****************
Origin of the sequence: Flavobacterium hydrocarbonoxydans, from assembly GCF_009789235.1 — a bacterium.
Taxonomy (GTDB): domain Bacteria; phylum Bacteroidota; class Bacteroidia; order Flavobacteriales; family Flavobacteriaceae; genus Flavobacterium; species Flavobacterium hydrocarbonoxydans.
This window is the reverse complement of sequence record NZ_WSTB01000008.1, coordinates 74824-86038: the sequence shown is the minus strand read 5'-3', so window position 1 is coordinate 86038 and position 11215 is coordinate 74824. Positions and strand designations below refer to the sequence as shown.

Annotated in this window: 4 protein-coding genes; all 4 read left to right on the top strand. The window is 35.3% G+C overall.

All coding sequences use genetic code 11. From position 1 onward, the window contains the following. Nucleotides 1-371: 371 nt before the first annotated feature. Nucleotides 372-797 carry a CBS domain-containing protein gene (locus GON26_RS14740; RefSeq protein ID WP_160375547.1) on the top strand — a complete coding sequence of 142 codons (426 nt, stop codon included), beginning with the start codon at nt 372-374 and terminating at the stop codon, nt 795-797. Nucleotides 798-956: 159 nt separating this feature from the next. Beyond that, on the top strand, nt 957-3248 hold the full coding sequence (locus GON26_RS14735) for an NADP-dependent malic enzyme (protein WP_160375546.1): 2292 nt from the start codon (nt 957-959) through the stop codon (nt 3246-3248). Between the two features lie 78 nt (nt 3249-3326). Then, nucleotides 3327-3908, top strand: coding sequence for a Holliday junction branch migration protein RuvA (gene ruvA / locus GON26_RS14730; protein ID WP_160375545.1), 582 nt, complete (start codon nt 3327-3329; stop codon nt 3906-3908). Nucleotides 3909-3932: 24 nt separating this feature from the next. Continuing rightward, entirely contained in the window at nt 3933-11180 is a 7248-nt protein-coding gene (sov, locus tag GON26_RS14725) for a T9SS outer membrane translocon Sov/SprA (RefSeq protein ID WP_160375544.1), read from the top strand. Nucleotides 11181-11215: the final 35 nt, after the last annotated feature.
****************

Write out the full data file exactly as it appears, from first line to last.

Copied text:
Origin of the sequence: Flavobacterium hydrocarbonoxydans, from assembly GCF_009789235.1 — a bacterium.
Taxonomy (GTDB): domain Bacteria; phylum Bacteroidota; class Bacteroidia; order Flavobacteriales; family Flavobacteriaceae; genus Flavobacterium; species Flavobacterium hydrocarbonoxydans.
This window is the reverse complement of sequence record NZ_WSTB01000008.1, coordinates 74824-86038: the sequence shown is the minus strand read 5'-3', so window position 1 is coordinate 86038 and position 11215 is coordinate 74824. Positions and strand designations below refer to the sequence as shown.

Annotated in this window: 4 protein-coding genes; all 4 read left to right on the top strand. The window is 35.3% G+C overall.

All coding sequences use genetic code 11. From position 1 onward, the window contains the following. Nucleotides 1-371: 371 nt before the first annotated feature. Nucleotides 372-797 carry a CBS domain-containing protein gene (locus GON26_RS14740; RefSeq protein ID WP_160375547.1) on the top strand — a complete coding sequence of 142 codons (426 nt, stop codon included), beginning with the start codon at nt 372-374 and terminating at the stop codon, nt 795-797. Nucleotides 798-956: 159 nt separating this feature from the next. Beyond that, on the top strand, nt 957-3248 hold the full coding sequence (locus GON26_RS14735) for an NADP-dependent malic enzyme (protein WP_160375546.1): 2292 nt from the start codon (nt 957-959) through the stop codon (nt 3246-3248). Between the two features lie 78 nt (nt 3249-3326). Then, nucleotides 3327-3908, top strand: coding sequence for a Holliday junction branch migration protein RuvA (gene ruvA / locus GON26_RS14730; protein ID WP_160375545.1), 582 nt, complete (start codon nt 3327-3329; stop codon nt 3906-3908). Nucleotides 3909-3932: 24 nt separating this feature from the next. Continuing rightward, entirely contained in the window at nt 3933-11180 is a 7248-nt protein-coding gene (sov, locus tag GON26_RS14725) for a T9SS outer membrane translocon Sov/SprA (RefSeq protein ID WP_160375544.1), read from the top strand. Nucleotides 11181-11215: the final 35 nt, after the last annotated feature.